Preprint Article Version 2 Preserved in Portico This version is not peer-reviewed

A Contextual Foundation for Mechanics, Thermodynamics, and Evolution

Version 1 : Received: 19 July 2020 / Approved: 20 July 2020 / Online: 20 July 2020 (11:35:07 CEST)
Version 2 : Received: 17 August 2020 / Approved: 20 August 2020 / Online: 20 August 2020 (09:18:59 CEST)
Version 3 : Received: 1 December 2020 / Approved: 2 December 2020 / Online: 2 December 2020 (11:02:52 CET)
Version 4 : Received: 17 February 2021 / Approved: 18 February 2021 / Online: 18 February 2021 (10:33:37 CET)
Version 5 : Received: 6 March 2021 / Approved: 8 March 2021 / Online: 8 March 2021 (13:48:36 CET)
Version 6 : Received: 19 June 2021 / Approved: 2 July 2021 / Online: 2 July 2021 (14:26:03 CEST)

How to cite: Crecraft, H. A Contextual Foundation for Mechanics, Thermodynamics, and Evolution. Preprints 2020, 2020070469. Crecraft, H. A Contextual Foundation for Mechanics, Thermodynamics, and Evolution. Preprints 2020, 2020070469.


The prevailing interpretations of physics are based on deeply entrenched assumptions, rooted in classical mechanics. Logical implications include: the denial of entropy and irreversible change as fundamental properties of state; the inability to explain random quantum measurements and nonlocality without unjustifiable assumptions and untestable metaphysical implications; and the inability to explain or even define the evolution of complexity. The dissipative conceptual model (DCM) is based on empirically justified assumptions. It generalizes mechanics’ definition of state by acknowledging the contextual relationship between a physical system and its positive-temperature ambient background, and it defines the DCM entropy as a fundamental contextual property of physical states. The irreversible production of entropy establishes the thermodynamic arrow of time and a system’s process of dissipation as fundamental. The DCM defines a system’s utilization by the measurable rate of internal work on its components and as an objective measure of stability for a dissipative process. The spontaneous transition of dissipative processes to higher utilization and stability defines two evolutionary paths. The evolution of life proceeded by both competition for resources and cooperation to evolve and sustain higher functional complexity. The DCM accommodates classical and quantum mechanics and thermodynamics as idealized non-contextual special cases.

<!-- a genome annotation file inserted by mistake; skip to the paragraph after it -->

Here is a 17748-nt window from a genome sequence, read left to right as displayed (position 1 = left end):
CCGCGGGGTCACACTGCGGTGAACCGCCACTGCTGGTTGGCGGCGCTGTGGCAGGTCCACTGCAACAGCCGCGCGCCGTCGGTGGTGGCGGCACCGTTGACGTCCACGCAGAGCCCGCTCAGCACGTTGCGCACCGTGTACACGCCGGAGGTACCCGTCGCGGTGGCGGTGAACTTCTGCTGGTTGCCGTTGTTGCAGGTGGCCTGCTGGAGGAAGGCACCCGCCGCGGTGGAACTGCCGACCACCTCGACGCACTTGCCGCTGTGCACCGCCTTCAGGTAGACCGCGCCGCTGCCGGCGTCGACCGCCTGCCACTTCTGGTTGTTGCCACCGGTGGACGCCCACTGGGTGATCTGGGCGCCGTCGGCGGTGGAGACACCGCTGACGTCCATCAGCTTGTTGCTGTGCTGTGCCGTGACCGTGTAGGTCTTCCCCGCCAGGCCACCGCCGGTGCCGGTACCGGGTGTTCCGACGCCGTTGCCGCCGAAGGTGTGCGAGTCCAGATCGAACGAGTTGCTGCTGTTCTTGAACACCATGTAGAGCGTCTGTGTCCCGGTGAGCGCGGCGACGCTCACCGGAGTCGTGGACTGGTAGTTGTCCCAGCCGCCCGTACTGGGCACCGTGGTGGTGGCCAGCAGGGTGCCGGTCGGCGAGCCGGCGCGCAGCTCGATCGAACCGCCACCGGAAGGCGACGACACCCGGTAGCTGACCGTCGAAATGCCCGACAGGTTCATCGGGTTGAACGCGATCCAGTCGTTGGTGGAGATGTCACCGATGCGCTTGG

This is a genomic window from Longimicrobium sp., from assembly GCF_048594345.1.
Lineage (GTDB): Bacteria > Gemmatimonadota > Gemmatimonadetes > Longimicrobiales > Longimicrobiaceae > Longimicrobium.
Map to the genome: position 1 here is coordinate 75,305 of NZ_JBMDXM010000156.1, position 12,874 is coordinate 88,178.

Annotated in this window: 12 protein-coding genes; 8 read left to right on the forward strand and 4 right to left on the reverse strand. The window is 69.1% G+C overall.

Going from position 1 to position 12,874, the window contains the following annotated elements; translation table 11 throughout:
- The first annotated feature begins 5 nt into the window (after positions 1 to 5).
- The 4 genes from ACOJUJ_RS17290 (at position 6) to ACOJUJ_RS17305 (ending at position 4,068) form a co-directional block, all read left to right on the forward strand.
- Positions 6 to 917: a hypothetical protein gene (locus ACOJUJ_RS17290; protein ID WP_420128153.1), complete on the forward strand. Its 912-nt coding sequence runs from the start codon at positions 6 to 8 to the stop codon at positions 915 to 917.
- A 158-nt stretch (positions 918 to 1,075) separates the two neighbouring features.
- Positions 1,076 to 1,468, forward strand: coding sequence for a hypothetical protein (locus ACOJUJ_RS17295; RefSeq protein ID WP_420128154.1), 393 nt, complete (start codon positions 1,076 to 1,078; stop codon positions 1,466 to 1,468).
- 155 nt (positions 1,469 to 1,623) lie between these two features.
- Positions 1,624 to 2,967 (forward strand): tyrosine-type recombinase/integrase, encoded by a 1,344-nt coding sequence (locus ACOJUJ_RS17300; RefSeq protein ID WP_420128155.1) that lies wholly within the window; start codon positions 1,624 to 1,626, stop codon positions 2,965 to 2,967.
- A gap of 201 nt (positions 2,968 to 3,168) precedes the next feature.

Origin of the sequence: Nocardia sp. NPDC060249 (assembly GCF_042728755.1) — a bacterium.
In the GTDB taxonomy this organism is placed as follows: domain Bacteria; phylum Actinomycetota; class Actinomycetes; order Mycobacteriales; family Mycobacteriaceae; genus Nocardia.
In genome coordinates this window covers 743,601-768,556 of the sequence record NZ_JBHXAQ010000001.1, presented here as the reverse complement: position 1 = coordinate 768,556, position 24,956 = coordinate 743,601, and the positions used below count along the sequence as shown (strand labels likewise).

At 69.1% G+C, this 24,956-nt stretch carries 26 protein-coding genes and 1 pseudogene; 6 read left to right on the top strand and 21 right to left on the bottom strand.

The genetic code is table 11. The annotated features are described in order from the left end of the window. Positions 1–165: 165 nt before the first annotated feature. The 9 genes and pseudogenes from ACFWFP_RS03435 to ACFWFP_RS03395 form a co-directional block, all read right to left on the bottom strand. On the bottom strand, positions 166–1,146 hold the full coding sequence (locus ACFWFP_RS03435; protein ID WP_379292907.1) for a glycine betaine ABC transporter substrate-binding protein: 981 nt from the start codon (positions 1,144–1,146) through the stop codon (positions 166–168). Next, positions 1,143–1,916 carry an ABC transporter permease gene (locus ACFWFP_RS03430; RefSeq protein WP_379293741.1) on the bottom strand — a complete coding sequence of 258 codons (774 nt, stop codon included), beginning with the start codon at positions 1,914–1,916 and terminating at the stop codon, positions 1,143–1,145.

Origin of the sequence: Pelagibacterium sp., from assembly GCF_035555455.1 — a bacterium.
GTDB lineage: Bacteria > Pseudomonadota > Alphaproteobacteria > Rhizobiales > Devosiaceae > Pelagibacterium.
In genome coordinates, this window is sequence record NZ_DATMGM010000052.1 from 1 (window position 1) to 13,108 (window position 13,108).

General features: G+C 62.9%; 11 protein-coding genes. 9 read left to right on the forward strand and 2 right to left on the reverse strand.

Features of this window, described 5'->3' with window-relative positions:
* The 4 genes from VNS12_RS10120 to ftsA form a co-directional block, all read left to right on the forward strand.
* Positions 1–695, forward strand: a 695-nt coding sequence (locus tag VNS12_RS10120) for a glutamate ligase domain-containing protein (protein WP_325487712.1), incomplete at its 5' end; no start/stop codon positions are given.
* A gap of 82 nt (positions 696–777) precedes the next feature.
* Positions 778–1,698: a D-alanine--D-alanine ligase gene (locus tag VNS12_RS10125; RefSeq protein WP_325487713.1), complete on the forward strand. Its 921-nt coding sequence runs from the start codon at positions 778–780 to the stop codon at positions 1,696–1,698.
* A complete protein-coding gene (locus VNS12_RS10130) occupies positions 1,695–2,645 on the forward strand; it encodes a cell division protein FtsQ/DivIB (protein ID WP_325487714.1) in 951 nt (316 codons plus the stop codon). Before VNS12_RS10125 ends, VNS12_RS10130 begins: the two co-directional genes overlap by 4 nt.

Physical Foundations; Quantum mechanics; Nonlocality; Time; Entropy; Thermodynamics; Evolution


Physical Sciences, Quantum Science and Technology

Comments (1)

Comment 1
Received: 20 August 2020
Commenter: Harrison Crecraft
Commenter's Conflict of Interests: Author
Comment: Changes in response to peer review comments. Includes discussion of present work in camparision with Ilya Prigogine's work to extend mechanics to accommodate fundamental irreversibility. Figure 1 revised to show state's independence of observer. Figure 2 and section 2.4 revised to clarify entropy and refinement. Equation 7 corrected to include ambient temperature as an independent argument.
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